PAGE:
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Gmail redesign could make marketing more difficult

Friday, 19 July 2013 | By Myriam Robin

A new Gmail redesign means marketing emails will no longer appear on the front page of people’s inboxes by default, potentially decreasing the effectiveness of email marketing to Google apps users.


The new email design, being progressively rolled out to Gmail users as well as corporate Google Apps accounts, divides the inbox into four default tabs: a ‘primary’ tab with personal and important emails; a ‘social’ tab showing Google+ updates; a ‘promotions’ tab showing emails from companies including email marketing emails; and an ‘updates’ tab showing available Android updates.


On smartphones, the primary tab is the one immediately visible when the app is opened and users must navigate to the other tabs. Users can set up certain emails to go to any of the tabs, but Google by default will filter emails from companies into the ‘promotions’ tab.


In a blog post, Google said the change would help users deal with email overload.


“Sometimes it feels like our inboxes are controlling us, rather than the other way around,” it said. “All of these emails can compete for our attention and make it harder to focus on the things we need to get done.”


However, digital marketing expert Michelle Gamble from Marketing Angels says the redesign could impact email marketers negatively. She expects to see an initial drop in the engagement with email marketing campaigns, at least initially.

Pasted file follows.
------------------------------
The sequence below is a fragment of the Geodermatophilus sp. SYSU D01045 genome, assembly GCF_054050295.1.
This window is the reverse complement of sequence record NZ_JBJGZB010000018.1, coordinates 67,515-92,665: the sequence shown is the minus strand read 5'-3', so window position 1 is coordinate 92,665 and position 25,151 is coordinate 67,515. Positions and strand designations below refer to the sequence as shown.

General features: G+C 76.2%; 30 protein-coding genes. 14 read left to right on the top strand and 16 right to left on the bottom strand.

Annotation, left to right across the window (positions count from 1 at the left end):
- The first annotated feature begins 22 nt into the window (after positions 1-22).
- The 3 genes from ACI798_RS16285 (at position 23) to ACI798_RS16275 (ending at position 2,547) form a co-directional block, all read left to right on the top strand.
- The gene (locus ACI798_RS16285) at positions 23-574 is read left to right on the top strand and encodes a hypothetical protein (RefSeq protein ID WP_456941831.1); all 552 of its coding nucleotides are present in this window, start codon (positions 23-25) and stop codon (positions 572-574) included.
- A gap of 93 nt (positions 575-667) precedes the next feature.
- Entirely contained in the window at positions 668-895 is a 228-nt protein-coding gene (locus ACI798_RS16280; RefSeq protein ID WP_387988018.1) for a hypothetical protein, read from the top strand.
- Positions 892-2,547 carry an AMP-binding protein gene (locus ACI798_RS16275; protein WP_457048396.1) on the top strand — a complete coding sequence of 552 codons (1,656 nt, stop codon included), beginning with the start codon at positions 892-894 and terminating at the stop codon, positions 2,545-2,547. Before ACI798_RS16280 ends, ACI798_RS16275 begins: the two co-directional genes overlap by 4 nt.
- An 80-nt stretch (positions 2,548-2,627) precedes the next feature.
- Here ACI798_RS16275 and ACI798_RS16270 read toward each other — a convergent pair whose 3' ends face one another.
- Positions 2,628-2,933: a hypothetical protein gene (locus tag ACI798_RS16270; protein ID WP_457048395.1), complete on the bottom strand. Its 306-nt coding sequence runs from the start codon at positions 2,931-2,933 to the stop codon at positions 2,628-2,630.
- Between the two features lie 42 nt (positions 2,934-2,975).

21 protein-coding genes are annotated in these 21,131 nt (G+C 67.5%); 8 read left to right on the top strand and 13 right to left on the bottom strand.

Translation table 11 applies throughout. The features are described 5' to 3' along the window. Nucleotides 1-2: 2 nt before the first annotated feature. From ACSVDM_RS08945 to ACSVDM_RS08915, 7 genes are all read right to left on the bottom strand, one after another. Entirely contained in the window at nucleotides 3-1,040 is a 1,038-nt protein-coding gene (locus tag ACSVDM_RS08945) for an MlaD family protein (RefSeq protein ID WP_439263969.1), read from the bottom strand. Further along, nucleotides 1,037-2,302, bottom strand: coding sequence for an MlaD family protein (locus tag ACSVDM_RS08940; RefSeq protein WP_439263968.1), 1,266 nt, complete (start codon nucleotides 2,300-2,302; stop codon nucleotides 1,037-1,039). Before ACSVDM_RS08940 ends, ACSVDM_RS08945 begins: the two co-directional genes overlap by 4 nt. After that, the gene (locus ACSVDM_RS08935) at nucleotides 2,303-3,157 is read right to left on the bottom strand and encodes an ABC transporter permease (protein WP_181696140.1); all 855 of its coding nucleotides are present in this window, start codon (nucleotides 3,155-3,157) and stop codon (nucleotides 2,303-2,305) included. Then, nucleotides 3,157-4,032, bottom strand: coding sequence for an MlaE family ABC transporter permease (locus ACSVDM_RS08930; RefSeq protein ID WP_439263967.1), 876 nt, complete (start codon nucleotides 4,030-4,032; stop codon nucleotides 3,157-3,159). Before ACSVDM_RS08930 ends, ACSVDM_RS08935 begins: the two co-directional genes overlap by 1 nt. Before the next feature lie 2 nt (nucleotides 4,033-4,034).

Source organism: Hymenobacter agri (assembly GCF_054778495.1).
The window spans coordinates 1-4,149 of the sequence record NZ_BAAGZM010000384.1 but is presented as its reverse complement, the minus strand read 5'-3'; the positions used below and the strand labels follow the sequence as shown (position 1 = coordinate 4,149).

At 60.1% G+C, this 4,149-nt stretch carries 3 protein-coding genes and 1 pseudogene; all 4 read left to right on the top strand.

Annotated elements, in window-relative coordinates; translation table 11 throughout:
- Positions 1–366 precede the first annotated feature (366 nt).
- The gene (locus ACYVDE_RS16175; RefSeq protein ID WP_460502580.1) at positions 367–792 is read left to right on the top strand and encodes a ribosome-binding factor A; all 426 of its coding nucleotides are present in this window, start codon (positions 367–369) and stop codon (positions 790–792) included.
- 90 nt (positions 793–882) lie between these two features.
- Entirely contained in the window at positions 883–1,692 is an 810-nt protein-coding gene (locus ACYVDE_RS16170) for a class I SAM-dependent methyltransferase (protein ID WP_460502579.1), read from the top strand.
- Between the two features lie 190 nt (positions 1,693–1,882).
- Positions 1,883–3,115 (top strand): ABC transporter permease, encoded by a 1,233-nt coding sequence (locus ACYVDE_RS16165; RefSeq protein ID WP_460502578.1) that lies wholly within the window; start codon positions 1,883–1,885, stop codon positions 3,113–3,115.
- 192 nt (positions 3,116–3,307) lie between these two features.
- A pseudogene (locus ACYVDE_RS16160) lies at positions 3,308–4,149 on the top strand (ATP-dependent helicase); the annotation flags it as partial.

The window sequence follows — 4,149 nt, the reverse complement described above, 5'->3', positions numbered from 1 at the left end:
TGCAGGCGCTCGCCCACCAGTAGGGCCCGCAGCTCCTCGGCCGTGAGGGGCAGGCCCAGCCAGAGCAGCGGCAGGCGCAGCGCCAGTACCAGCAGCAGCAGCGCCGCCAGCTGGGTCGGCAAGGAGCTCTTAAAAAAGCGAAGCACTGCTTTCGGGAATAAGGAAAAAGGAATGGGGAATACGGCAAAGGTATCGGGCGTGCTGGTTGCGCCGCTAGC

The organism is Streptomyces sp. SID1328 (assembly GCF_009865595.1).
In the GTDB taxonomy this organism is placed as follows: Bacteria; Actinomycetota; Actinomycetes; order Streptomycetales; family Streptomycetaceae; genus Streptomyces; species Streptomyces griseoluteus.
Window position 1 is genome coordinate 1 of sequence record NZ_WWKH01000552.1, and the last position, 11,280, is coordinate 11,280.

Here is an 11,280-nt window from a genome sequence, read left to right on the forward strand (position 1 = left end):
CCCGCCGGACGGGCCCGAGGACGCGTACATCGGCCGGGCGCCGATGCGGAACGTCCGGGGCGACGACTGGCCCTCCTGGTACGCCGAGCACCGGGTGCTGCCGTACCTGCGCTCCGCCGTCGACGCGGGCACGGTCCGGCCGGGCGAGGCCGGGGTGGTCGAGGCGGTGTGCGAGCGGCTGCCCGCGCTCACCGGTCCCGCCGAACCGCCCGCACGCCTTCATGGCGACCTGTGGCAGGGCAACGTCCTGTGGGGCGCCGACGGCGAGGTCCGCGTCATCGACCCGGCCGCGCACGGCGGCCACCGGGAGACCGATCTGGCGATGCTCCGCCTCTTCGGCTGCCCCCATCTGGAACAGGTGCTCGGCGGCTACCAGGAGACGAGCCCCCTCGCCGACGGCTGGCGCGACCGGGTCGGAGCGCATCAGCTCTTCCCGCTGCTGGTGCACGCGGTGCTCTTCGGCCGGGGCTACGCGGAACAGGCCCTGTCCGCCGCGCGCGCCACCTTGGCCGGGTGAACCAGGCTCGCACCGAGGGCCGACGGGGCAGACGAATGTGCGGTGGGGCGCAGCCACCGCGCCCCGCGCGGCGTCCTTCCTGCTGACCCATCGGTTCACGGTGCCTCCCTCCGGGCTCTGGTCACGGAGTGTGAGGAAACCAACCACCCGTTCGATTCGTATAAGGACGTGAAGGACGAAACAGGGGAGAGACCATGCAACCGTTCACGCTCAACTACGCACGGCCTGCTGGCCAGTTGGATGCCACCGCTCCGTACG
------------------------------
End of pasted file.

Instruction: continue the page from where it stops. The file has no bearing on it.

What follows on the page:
She says small businesses using email marketing should alert their subscribers to the possibility of their emails being filtered into the ‘promotions tab’. “They should be saying to people, ‘if you’re on Google apps and you still want to receive offers, check your promotions folder, or mark us as ‘not promotions’,” she says.


“User choice – the user always drives the experience – has always been Google’s philosophy. And they have a very successful marketing model underneath their business.


“But I think you’ll probably see drops in engagement given emails are being automatically put in the promotions folder which many people will not check.”


The rise of smartphones, which allow email-checking on the go, has made email marketing one of the most effective marketing channels available to small businesses, she adds.


However, businesses whose emails are not valued by their clients are likely to see their emails obscured and forgotten.


“Email is an extremely effective marketing channel if used properly. It’s not on the wane at all. But a lot of businesses don’t do it very well,” Gamble says.


“They don’t send useful, targeted information, they don’t segment their list properly, or they don’t set up proper email campaigns.


“But to be honest, businesses that are using their email marketing poorly are probably having their emails junked already, so this change should have little impact on them.”


Many businesses use Google Apps to manage their email, including Woolworths (the largest Google Apps user in the world), Specialty Fashion Group, and Australian Hospitality & Leisure. Google Enterprise global head Amit Singh said recently there is no doubt more than half of all Australian companies will use Google Apps.


In September 2012, Gmail was the world’s sixth most popular email client, behind Outlook, Hotmail and Yahoo! Mail.


This story first appeared on SmartCompany.